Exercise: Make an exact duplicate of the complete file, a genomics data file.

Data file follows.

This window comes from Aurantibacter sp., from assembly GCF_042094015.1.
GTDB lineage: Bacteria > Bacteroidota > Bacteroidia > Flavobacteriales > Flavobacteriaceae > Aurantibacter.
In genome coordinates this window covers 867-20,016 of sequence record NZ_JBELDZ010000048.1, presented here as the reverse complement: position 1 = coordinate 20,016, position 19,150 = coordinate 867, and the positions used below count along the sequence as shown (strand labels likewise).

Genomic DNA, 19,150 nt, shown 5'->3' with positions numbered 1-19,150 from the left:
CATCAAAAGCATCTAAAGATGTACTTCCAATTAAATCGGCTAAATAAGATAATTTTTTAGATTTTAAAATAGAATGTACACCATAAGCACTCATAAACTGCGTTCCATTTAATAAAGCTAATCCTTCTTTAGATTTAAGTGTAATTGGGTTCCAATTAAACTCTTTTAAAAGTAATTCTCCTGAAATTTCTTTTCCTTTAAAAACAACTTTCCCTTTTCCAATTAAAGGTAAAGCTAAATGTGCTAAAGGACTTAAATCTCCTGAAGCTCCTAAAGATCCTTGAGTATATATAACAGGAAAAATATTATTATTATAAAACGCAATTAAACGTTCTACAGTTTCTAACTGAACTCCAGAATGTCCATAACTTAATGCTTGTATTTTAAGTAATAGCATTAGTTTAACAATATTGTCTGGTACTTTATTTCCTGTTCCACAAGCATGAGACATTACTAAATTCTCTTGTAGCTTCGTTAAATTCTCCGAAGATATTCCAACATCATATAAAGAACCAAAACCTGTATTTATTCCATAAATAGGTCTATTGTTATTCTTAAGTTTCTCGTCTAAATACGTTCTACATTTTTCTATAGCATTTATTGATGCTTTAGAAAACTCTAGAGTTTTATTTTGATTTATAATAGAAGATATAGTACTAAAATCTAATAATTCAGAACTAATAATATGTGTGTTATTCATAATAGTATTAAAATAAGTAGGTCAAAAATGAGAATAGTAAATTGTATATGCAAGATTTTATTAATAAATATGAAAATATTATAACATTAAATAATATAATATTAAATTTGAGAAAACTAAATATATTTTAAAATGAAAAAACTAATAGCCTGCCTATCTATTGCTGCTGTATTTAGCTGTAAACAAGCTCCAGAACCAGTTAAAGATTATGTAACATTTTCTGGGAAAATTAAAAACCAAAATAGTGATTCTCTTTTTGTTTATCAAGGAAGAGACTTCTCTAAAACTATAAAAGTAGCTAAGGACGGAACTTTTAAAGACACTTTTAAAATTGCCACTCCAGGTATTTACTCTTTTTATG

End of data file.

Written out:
This window comes from Aurantibacter sp., from assembly GCF_042094015.1.
GTDB lineage: Bacteria > Bacteroidota > Bacteroidia > Flavobacteriales > Flavobacteriaceae > Aurantibacter.
In genome coordinates this window covers 867-20,016 of sequence record NZ_JBELDZ010000048.1, presented here as the reverse complement: position 1 = coordinate 20,016, position 19,150 = coordinate 867, and the positions used below count along the sequence as shown (strand labels likewise).

Genomic DNA, 19,150 nt, shown 5'->3' with positions numbered 1-19,150 from the left:
CATCAAAAGCATCTAAAGATGTACTTCCAATTAAATCGGCTAAATAAGATAATTTTTTAGATTTTAAAATAGAATGTACACCATAAGCACTCATAAACTGCGTTCCATTTAATAAAGCTAATCCTTCTTTAGATTTAAGTGTAATTGGGTTCCAATTAAACTCTTTTAAAAGTAATTCTCCTGAAATTTCTTTTCCTTTAAAAACAACTTTCCCTTTTCCAATTAAAGGTAAAGCTAAATGTGCTAAAGGACTTAAATCTCCTGAAGCTCCTAAAGATCCTTGAGTATATATAACAGGAAAAATATTATTATTATAAAACGCAATTAAACGTTCTACAGTTTCTAACTGAACTCCAGAATGTCCATAACTTAATGCTTGTATTTTAAGTAATAGCATTAGTTTAACAATATTGTCTGGTACTTTATTTCCTGTTCCACAAGCATGAGACATTACTAAATTCTCTTGTAGCTTCGTTAAATTCTCCGAAGATATTCCAACATCATATAAAGAACCAAAACCTGTATTTATTCCATAAATAGGTCTATTGTTATTCTTAAGTTTCTCGTCTAAATACGTTCTACATTTTTCTATAGCATTTATTGATGCTTTAGAAAACTCTAGAGTTTTATTTTGATTTATAATAGAAGATATAGTACTAAAATCTAATAATTCAGAACTAATAATATGTGTGTTATTCATAATAGTATTAAAATAAGTAGGTCAAAAATGAGAATAGTAAATTGTATATGCAAGATTTTATTAATAAATATGAAAATATTATAACATTAAATAATATAATATTAAATTTGAGAAAACTAAATATATTTTAAAATGAAAAAACTAATAGCCTGCCTATCTATTGCTGCTGTATTTAGCTGTAAACAAGCTCCAGAACCAGTTAAAGATTATGTAACATTTTCTGGGAAAATTAAAAACCAAAATAGTGATTCTCTTTTTGTTTATCAAGGAAGAGACTTCTCTAAAACTATAAAAGTAGCTAAGGACGGAACTTTTAAAGACACTTTTAAAATTGCCACTCCAGGTATTTACTCTTTTTATG